Helen is also 25 and from Birmingham, but the similarity ends there... V adv/prep
17 n-count You can refer to someone's death as their end, especially when you are talking about the way that they died or might die.
LITERARY usu sing, usu supp N
Soon after we had spoken to this man he had met a violent end.
18 verb If you endby doing something or end in a particular state, you do that thing or get into that state even though you did not originally intend to.
They ended by making themselves miserable... V by -ing
They'll probably end back on the streets. V adv/prep
19 If someone ends it all, they kill themselves.
to end it all phrase V inflects
He grew suicidal, thinking up ways to end it all.
20 If you describe something as, for example, the deal to end all deals or the film to end all films, you mean that it is very important or successful, and that compared to it all other deals or films seem second-rate.
to end all phrase n PHR n
It was going to be a party to end all parties.
21 If something is at an end, it has finished and will not continue.
at an end phrase v-link PHR
The recession is definitely at an end.
22 If something comes to an end, it stops.
to come to an end phrase V inflects
The cold war came to an end.
23 You say at the end of the day when you are talking about what happens after a long series of events or what appears to be the case after you have considered the relevant facts.
at the end of the day phrase PHR with cl
At the end of the day it's up to the Germans to decide...
24 If you are thrown in at the deep end, you are put in a completely new situation without any help or preparation. If you jump in at the deep end, you go into a completely new situation without any help or preparation.
throw sb in at the deep end/jump in at the deep end phrase V inflects
It's a superb job. You get thrown in at the deep end and it's all down to you...
25 You say in the end when you are saying what is the final result of a series of events, or what is your final conclusion after considering all the relevant facts.
in the end phrase PHR with cl
I toyed with the idea of calling the police, but in the end I didn't...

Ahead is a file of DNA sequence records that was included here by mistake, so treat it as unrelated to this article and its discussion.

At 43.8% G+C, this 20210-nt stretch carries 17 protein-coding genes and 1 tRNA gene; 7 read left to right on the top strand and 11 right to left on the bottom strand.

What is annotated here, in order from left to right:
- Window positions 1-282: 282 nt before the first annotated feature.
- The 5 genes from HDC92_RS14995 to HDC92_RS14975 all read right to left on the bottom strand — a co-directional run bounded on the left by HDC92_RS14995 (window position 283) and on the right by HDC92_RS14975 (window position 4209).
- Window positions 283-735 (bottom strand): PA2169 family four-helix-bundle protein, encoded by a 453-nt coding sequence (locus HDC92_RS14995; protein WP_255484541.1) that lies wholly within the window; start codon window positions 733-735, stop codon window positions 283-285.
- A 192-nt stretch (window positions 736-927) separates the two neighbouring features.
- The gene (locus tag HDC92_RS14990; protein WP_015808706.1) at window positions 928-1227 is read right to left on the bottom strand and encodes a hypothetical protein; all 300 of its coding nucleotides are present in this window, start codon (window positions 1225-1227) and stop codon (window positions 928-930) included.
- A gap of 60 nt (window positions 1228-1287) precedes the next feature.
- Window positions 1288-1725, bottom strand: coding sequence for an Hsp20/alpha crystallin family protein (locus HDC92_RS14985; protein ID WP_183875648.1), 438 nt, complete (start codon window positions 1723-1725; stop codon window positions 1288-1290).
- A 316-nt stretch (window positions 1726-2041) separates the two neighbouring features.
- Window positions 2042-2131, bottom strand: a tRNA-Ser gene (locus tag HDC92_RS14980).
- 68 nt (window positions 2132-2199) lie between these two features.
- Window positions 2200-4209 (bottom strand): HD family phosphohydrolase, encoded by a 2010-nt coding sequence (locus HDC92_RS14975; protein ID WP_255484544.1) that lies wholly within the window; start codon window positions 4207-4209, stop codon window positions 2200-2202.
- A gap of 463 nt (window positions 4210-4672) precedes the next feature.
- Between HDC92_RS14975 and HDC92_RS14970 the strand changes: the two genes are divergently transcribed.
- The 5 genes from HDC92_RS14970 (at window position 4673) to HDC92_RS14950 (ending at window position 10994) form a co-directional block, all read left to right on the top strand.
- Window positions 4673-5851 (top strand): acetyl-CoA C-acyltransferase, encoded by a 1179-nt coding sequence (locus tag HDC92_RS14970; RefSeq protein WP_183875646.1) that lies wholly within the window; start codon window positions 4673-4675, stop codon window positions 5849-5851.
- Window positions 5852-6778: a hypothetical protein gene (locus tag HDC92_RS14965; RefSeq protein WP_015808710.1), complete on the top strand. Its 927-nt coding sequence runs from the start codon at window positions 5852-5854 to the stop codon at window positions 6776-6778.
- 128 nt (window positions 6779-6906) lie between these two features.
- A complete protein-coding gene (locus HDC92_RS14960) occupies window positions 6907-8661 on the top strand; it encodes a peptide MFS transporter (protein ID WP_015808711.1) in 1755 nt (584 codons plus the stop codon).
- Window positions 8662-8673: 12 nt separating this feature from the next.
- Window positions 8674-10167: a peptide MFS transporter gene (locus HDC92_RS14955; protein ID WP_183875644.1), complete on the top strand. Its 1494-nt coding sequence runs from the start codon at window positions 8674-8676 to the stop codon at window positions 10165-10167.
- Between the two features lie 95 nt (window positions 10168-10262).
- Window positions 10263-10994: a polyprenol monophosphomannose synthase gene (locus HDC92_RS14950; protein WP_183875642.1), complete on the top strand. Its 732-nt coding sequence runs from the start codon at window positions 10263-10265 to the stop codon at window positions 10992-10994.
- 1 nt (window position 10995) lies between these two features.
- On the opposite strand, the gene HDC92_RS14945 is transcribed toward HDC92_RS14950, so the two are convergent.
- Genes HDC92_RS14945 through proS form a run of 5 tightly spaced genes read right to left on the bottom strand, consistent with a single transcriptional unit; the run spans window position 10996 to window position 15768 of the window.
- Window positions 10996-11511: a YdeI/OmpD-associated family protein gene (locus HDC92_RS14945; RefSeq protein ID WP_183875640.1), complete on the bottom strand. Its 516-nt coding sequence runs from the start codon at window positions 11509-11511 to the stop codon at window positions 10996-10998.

26 If you consider something to be an end in itself, you do it because it seems desirable and not because it is likely to lead to something else.
an end in itself phrase usu v-link PHR
While he had originally traveled in order to study, traveling had become an end in itself.
27 If you find it difficult to make ends meet, you can only just manage financially because you hardly have enough money for the things you need.
make ends meet phrase make inflects
With Betty's salary they barely made ends meet.
28 No end means a lot.
no end phrase PHR after v, oft PHR of n
Teachers inform me that Tracey's behaviour has improved no end.
29 When something happens for hours, days, weeks, or years on end, it happens continuously and without stopping for the amount of time that is mentioned.
on end phrase pl-n PHR
He is a wonderful companion and we can talk for hours on end...
30 Something that is on end is upright, instead of in its normal or natural position, for example lying down, flat, or on its longest side.
on end phrase PHR after v
31 To put an end to something means to cause it to stop.
to put an end to sth phrase V inflects, PHR n
Only a political solution could put an end to the violence.
32 If a process or person has reached the end of the road, they are unable to progress any further.
the end of the road phrase PHR after v, v-link PHR for n
Given the results of the vote, is this the end of the road for the hardliners in Congress?
33 If you say that something bad is not the end of the world, you are trying to stop yourself or someone else being so upset by it, by suggesting that it is not the worst thing that could happen.
not be the end of the world phrase V inflects, oft it v-link PHR if
Obviously I'd be disappointed if we don't make it, but it wouldn't be the end of the world.
the end of your tether
to burn the candle at both ends
to make your hair stand on end
a means to an end
to be on the receiving end
to get the wrong end of the stick
to be at your wits' end
wit end up
1 phrasal verb If someone or something ends up somewhere, they eventually arrive there, usually by accident.
(=finish up, wind up)
She fled with her children, moving from neighbour to neighbour and ending up in a friend's cellar. V P prep/adv
2 phrasal verb If you end up doing something or end up in a particular state, you do that thing or get into that state even though you did not originally intend to.
If you don't know what you want, you might end up getting something you don't want... V P -ing
Every time they went dancing they ended up in a bad mood... V P prep/adv
She could have ended up a millionairess. V P n